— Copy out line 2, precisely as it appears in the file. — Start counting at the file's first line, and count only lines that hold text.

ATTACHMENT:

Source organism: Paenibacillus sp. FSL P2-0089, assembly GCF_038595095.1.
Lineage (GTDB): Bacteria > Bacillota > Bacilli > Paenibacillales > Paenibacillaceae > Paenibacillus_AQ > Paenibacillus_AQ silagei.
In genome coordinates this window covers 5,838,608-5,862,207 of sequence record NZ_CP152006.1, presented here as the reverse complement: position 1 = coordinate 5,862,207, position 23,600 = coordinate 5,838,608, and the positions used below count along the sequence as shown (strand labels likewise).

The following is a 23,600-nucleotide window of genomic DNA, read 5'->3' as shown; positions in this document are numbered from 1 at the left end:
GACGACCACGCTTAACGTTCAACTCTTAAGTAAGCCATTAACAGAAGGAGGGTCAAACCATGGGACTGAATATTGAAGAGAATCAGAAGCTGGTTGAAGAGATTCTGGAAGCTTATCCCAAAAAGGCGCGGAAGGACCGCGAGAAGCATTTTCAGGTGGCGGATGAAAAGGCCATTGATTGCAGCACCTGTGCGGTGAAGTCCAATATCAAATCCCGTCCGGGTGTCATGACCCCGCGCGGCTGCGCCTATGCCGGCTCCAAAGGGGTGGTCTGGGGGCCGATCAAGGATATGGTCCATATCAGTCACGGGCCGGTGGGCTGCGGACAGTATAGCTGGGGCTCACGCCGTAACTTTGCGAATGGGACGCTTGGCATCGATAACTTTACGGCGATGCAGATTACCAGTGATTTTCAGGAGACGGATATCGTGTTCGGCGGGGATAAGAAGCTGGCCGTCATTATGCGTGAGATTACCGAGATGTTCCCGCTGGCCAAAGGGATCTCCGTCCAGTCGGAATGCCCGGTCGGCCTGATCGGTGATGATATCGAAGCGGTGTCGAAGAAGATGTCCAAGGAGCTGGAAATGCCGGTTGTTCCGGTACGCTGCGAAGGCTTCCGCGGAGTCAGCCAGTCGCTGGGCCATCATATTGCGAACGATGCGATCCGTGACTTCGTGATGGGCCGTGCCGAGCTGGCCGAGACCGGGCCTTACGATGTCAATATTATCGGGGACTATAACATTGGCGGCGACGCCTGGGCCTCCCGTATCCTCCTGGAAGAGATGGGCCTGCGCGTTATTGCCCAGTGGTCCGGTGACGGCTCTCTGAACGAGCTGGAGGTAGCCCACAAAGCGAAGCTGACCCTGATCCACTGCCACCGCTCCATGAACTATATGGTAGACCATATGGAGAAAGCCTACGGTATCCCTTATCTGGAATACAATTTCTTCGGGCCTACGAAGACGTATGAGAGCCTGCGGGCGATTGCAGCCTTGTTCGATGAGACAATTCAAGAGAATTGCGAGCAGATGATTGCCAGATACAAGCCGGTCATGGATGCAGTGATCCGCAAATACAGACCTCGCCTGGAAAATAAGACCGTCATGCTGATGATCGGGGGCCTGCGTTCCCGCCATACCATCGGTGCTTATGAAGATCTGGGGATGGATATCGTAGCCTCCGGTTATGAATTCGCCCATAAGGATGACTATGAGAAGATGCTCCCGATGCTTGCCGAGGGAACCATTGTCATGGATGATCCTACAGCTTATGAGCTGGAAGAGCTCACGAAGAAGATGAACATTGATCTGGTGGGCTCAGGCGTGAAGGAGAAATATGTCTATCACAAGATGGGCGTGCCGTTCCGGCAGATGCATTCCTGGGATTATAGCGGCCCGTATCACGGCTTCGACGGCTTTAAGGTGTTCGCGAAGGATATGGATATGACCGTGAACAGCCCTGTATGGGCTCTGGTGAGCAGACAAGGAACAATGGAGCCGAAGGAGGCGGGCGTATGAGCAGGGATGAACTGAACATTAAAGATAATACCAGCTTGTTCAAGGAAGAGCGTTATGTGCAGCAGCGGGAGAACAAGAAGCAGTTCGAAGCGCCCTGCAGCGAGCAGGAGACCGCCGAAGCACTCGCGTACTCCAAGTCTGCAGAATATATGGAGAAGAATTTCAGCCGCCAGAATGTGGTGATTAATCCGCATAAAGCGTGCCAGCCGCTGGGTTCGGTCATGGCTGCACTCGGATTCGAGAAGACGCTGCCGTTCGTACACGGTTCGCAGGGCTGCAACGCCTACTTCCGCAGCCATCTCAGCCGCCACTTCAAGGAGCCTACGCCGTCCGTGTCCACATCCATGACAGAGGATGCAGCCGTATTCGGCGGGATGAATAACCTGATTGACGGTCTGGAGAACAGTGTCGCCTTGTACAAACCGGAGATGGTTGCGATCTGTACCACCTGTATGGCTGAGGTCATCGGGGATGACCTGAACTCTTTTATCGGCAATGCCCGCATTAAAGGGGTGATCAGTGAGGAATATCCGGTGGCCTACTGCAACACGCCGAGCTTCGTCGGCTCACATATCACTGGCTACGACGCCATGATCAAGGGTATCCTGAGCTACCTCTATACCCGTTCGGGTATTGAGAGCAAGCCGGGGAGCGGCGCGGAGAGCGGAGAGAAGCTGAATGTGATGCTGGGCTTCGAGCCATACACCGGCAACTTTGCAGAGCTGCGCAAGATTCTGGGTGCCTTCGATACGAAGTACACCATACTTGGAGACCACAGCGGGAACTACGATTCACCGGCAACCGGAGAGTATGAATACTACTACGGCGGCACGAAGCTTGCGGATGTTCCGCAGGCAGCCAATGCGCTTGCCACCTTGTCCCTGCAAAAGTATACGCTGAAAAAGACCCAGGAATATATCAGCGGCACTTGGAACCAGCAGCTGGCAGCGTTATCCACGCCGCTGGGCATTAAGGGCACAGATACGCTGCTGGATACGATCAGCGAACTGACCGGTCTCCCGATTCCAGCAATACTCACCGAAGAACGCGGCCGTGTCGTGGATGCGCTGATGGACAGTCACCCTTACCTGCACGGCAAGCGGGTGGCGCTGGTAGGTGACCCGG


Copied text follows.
Lineage (GTDB): Bacteria > Bacillota > Bacilli > Paenibacillales > Paenibacillaceae > Paenibacillus_AQ > Paenibacillus_AQ silagei.